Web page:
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Smart lock: An essential for a secured smart home

Smart lock: An essential for a secured smart home
Traditional locks which we use today are from Yale’s design in 1840s; new locks in the smart home market, on the other hand, can be traced back to the late 20th century.
Traditional locks which we use today are from Yale’s design in 1840s; new locks in the smart home market, on the other hand, can be traced back to the late 20th century.

Tor Sørnes patented the first electronic keycard lock in 1975. From then on, electric locks have welcomed various technologies, including passwords, fingerprint authentication, RFID tags and facial recognition.

The real value of electric locks, also called intuitive locks, is that it opens only for a certain person or only at a certain time.

Ready-to-form smart locks

In 2014, when Amazon Echo and Alexa were still not popular in the smart home market, smart locks had the following forms.

UniKey’s Kevo lock utilizes Bluetooth Smart and NFC tech, allowing users to unlock the door with the touch of a key fob or their smartphones. It also includes a normal key to open the door in case the technology doesn’t work. The company has a patent and works with Kwikset to make end-user products.

Lockitron developed a device that can be placed over the current deadbolt directly, saving the effort to change existing locks. When mounted over an existing door lock, the device covered the thumbturn of a deadbolt and rotated that thumbturn to lock or unlock the door. It’s powered by battery and could be controlled with a smartphone, a web app or a text message. It supports Bluetooth, NFC and Wi-Fi.

Goji is a round smart lock featuring a digital display that can show greeting to people at the door, with an embedded camera that can send owners pictures of people entering the door. It can be opened via a key fob, a smartphone or a real key. Under the display is a traditional mechanical lock.

August Home’s product was relatively aesthetic and focused on social elements. It not only allowed homeowners enter the house, as well as a digital key to a friend. The model at that time used Bluetooth to function.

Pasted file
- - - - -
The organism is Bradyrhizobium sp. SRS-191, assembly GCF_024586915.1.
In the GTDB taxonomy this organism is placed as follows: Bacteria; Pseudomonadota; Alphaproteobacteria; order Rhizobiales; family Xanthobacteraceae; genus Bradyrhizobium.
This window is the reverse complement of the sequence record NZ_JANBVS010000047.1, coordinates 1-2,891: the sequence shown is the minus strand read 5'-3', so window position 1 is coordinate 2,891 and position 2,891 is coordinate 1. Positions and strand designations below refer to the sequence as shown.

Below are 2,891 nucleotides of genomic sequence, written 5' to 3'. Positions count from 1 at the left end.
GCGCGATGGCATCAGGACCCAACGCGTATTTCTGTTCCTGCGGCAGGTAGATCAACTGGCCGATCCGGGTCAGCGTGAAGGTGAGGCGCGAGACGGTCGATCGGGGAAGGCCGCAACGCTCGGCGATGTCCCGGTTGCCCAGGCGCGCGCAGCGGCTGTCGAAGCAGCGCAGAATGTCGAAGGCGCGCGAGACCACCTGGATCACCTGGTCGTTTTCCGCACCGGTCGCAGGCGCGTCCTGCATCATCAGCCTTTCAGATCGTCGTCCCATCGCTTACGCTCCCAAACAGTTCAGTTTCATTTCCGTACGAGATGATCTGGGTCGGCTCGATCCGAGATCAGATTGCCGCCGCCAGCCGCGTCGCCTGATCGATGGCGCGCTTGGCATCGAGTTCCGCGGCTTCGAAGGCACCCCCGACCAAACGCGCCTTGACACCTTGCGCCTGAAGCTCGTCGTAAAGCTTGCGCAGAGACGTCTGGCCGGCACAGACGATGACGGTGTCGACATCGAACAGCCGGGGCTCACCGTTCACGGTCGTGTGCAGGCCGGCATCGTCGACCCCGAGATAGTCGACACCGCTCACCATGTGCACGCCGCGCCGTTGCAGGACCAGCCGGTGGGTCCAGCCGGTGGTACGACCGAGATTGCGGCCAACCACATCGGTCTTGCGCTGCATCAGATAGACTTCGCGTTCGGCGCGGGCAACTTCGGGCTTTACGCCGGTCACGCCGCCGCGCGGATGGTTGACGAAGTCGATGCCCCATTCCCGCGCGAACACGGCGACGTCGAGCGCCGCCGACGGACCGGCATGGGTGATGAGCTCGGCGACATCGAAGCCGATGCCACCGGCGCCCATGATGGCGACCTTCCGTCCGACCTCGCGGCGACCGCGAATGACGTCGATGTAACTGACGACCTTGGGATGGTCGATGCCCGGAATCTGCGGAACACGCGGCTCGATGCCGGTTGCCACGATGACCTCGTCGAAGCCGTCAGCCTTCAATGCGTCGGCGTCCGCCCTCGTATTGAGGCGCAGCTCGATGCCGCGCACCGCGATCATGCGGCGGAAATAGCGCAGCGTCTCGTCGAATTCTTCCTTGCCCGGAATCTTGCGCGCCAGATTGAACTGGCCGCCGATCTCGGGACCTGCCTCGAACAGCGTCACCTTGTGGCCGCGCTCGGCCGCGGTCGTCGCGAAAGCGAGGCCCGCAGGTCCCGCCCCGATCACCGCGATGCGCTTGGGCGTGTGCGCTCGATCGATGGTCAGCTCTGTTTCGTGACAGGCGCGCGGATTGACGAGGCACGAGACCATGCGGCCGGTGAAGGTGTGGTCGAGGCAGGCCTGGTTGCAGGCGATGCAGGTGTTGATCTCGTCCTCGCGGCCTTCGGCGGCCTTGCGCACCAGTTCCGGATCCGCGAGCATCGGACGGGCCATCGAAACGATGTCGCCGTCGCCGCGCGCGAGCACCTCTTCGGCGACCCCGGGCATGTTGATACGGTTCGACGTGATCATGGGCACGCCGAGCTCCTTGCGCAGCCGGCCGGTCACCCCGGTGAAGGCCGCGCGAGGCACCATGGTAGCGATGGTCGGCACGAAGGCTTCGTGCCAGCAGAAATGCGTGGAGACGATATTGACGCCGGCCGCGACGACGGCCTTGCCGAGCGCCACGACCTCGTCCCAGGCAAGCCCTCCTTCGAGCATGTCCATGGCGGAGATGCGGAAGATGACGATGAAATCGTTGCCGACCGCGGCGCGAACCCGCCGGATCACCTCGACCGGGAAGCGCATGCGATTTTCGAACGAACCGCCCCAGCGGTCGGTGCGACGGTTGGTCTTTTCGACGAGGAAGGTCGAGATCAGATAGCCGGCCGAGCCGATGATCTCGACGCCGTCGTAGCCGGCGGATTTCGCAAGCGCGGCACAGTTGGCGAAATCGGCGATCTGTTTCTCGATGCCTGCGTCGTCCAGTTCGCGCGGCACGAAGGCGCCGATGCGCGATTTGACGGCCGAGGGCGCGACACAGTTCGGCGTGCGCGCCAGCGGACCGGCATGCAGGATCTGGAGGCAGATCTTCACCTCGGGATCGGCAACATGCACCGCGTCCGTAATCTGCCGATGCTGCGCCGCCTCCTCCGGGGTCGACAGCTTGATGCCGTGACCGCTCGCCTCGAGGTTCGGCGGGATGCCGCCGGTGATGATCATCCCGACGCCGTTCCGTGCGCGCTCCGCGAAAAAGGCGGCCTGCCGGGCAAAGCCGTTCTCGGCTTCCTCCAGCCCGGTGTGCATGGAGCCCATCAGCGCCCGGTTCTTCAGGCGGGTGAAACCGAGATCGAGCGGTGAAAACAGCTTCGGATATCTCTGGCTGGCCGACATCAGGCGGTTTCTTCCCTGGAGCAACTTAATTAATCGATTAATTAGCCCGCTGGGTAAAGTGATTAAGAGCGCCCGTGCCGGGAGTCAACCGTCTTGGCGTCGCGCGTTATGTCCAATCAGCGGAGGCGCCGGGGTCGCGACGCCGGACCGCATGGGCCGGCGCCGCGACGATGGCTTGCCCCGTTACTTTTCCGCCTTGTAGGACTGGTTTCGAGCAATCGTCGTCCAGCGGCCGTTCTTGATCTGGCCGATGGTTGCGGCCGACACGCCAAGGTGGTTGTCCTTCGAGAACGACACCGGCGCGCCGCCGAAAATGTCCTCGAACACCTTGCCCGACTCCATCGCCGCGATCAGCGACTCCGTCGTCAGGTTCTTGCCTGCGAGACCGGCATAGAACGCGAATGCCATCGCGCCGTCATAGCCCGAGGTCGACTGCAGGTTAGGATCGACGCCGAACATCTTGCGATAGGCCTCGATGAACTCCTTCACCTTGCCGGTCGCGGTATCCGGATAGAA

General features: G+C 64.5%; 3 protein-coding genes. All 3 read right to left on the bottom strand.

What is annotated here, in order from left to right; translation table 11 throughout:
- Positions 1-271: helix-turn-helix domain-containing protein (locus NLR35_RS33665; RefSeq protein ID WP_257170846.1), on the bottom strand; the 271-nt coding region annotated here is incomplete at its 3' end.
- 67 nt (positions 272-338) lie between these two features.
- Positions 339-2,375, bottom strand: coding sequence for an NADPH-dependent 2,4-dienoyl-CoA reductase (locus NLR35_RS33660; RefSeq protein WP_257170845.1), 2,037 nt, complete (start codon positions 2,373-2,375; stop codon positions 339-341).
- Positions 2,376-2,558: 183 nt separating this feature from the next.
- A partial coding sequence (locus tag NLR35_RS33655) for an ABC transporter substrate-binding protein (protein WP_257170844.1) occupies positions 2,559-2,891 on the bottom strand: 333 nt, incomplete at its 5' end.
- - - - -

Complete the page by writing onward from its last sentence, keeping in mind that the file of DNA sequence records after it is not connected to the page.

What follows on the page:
Traditional door lock maker, Yale, had its keypad lock model with a mechanical cylinder. It could be controlled by smartphones, as well as via the keypad. At this time, Yale’s lock only worked with Z-Wave.

There was also a product like Haven, a barricade placed at the bottom of the door to fulfill a real keyless entry. The device deployed upward to block the bottom of the door, changing the position of a door lock. It featured sensors to detect attempted forced entry and an easy exit with a foot release. Users could also use smartphones to control the lock.

At this time, overall to say, smartphones were already the main medium to replace the concept of keys.

Smart home market rose

Over all these years, companies such as August, Kwikset Kevo, Schlage and Yale survived from the market test and have become major smart lock brands in the smart home market.

Meanwhile, they have improving their technologies and extended supports to various connection standards and smart home platforms, such as Amazon Alexa, Apple HomeKit, Z-Wave, Zigbee, Bluetooth, Wi-Fi and IFTTT.

Lockitron, after some years, has improved its original design and introduced another keypad model; Goji didn’t make to product shipping after its successful crowdfunding campaign; and Haven still sells its alternative door lock on, but hasn’t seen mass adoption from consumers.

Nowadays, smart locks have become one of the elements in a secured smart home. Their main feature is to provide higher security than traditional locks, and provide visitors to enter without handing them over the real keys. They work together with home security systems and smart doorbells; and they can be controlled via voices or smartphones.

A positive future

The smart lock market is expected to reach US$2.67 billion by 2023, from US$1.28 billion in 2017, according to a report from Research and Markets.

The growing numbers of connected devices and smartphones, as well as concerns over home security compared to traditional lock systems, have driven the smart lock market to grow.

According to another research conducted by Schlage and Wakefield Research, 86% of millennials in the U.S. were willing to pay more for smart apartments with automated devices, such as smart locks, smart thermostats and smart lightings.

With the coming new generation and the rising advanced IoT technologies, the smart lock market will see another growth as well as improved technologies and applications.
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